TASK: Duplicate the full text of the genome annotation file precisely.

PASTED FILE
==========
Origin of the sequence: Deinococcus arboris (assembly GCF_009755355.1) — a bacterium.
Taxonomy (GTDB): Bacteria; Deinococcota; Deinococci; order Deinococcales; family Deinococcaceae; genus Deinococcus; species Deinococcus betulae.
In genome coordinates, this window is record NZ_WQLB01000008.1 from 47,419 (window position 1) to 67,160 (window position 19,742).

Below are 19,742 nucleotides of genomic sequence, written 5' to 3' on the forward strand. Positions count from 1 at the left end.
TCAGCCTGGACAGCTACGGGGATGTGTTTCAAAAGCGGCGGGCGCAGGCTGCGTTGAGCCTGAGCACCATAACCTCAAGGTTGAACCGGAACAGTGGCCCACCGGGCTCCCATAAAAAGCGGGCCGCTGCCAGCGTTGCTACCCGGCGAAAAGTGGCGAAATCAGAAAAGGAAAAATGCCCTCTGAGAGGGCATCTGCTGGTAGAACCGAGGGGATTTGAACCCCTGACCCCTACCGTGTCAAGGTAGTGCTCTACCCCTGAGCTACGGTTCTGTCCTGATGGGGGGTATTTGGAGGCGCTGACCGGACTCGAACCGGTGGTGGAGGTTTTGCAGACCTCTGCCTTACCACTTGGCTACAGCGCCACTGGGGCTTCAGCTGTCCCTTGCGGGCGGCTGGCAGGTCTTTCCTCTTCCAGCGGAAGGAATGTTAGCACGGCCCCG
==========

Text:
Origin of the sequence: Deinococcus arboris (assembly GCF_009755355.1) — a bacterium.
Taxonomy (GTDB): Bacteria; Deinococcota; Deinococci; order Deinococcales; family Deinococcaceae; genus Deinococcus; species Deinococcus betulae.
In genome coordinates, this window is record NZ_WQLB01000008.1 from 47,419 (window position 1) to 67,160 (window position 19,742).

Below are 19,742 nucleotides of genomic sequence, written 5' to 3' on the forward strand. Positions count from 1 at the left end.
TCAGCCTGGACAGCTACGGGGATGTGTTTCAAAAGCGGCGGGCGCAGGCTGCGTTGAGCCTGAGCACCATAACCTCAAGGTTGAACCGGAACAGTGGCCCACCGGGCTCCCATAAAAAGCGGGCCGCTGCCAGCGTTGCTACCCGGCGAAAAGTGGCGAAATCAGAAAAGGAAAAATGCCCTCTGAGAGGGCATCTGCTGGTAGAACCGAGGGGATTTGAACCCCTGACCCCTACCGTGTCAAGGTAGTGCTCTACCCCTGAGCTACGGTTCTGTCCTGATGGGGGGTATTTGGAGGCGCTGACCGGACTCGAACCGGTGGTGGAGGTTTTGCAGACCTCTGCCTTACCACTTGGCTACAGCGCCACTGGGGCTTCAGCTGTCCCTTGCGGGCGGCTGGCAGGTCTTTCCTCTTCCAGCGGAAGGAATGTTAGCACGGCCCCG